The musical monster at Tamworth’s annual Country Music Festival comes in the form of hundreds of buskers who converge on Peel St– affectionately known during festival time as the Boulevard of Dreams.
While over the years it has been a launching pad for some big names – too many buskers, not enough space, and amplification battles have made the street less than a showcase of musical talent.
Some buskers who are very good can’t get a start and some buskers who are ordinary defend their ground with almost military precision.
While a lack of rules which has meant the buskers have sought out the issues themselves has been in place up to now, it has not been the best outcome for festival fans. It also has been unfair on the hundreds of buskers who battle for their spot and the audience’s attention.
Every year when the Tamworth Regional Council conducts its post-festival wrap-up forum, busking is never absent from the public agenda.
It is a top three agenda item.
So courageously, this year the festival organisers are attempting to solve some of the problems. In the process, which is well intended, they are likely to cause a few more, but doing nothing achieves nothing.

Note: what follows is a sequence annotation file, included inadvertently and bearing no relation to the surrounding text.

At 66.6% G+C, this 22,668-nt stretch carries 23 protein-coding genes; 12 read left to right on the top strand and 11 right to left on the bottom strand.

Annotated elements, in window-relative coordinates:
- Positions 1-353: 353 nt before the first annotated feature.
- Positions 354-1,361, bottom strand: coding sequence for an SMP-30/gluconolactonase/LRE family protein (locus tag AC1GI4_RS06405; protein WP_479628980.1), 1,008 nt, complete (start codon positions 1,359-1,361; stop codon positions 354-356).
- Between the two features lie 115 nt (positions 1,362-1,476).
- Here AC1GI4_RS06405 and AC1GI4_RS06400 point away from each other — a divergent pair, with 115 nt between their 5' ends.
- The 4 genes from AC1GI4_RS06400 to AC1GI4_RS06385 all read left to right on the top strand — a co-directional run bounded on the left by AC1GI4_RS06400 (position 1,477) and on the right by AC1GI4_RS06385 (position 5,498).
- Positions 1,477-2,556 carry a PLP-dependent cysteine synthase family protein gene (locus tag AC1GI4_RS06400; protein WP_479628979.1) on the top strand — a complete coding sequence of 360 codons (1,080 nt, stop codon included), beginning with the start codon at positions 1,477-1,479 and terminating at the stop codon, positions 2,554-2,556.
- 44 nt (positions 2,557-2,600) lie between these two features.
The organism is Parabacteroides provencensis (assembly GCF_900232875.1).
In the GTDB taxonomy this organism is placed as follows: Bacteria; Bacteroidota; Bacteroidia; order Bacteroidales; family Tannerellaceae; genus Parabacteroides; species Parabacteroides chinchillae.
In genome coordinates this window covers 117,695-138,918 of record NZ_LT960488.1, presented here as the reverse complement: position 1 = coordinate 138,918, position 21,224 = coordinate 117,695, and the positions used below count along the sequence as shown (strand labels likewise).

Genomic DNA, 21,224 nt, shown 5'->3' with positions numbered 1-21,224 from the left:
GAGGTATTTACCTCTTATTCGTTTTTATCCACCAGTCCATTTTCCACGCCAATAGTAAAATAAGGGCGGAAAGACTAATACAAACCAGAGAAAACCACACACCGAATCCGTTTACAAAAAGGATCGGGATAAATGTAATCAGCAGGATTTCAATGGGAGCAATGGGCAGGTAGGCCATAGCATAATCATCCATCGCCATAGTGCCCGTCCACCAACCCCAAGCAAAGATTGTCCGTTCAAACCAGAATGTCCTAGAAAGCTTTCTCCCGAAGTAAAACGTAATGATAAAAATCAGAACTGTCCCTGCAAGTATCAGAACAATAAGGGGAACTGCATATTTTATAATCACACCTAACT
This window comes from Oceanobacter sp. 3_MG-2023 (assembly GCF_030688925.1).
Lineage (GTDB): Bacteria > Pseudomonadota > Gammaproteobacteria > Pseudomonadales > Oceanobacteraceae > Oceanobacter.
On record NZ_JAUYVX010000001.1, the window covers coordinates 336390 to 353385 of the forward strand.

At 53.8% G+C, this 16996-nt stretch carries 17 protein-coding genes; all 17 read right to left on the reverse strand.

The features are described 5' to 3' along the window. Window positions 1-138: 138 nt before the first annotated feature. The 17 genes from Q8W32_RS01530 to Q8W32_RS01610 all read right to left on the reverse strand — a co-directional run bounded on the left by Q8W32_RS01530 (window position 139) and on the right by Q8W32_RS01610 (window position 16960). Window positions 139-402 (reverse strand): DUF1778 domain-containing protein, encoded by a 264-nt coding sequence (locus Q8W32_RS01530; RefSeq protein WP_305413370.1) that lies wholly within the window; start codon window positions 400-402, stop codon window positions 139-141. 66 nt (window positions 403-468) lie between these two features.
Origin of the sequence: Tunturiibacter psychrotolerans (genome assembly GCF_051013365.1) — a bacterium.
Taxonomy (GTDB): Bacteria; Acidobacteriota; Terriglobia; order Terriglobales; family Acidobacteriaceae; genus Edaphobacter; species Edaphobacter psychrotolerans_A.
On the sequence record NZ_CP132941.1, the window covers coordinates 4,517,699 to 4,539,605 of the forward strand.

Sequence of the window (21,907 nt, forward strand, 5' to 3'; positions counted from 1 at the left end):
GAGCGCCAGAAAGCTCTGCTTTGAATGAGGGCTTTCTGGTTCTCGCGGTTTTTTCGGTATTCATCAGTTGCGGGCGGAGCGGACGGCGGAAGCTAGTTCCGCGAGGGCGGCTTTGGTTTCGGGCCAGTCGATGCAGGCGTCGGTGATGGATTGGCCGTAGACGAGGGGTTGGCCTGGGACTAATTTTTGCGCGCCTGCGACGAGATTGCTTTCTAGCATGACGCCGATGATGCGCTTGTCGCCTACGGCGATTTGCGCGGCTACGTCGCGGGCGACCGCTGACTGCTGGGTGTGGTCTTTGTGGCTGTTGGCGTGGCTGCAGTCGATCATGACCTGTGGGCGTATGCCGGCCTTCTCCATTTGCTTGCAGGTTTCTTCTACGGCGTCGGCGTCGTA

In January the new rules that include designated busking spots in Peel St which will provide ample space between performers and a roster system to ensure those with talent don’t get left behind and have their moment in the sunshine, are a genuine attempt to make more of the Australian Country Music Busking Championships.
Peel St is the festival’s biggest stage.
It is the major precinct, attracting thousands of visitors each day.
The 2013 busking project is also an attempt to expand the festival precinct beyond the White and Bourke streets zone and to make better use of Bicentennial Park and Kable Ave.
Rather than musical mayhem, festival organisers are hoping the street will become its own venue providing quality entertainment.
It is accepted not everyone will like the new rules. There will be plenty of discussion and complaints, but observers who have seen many festivals agree the old way is not the best way.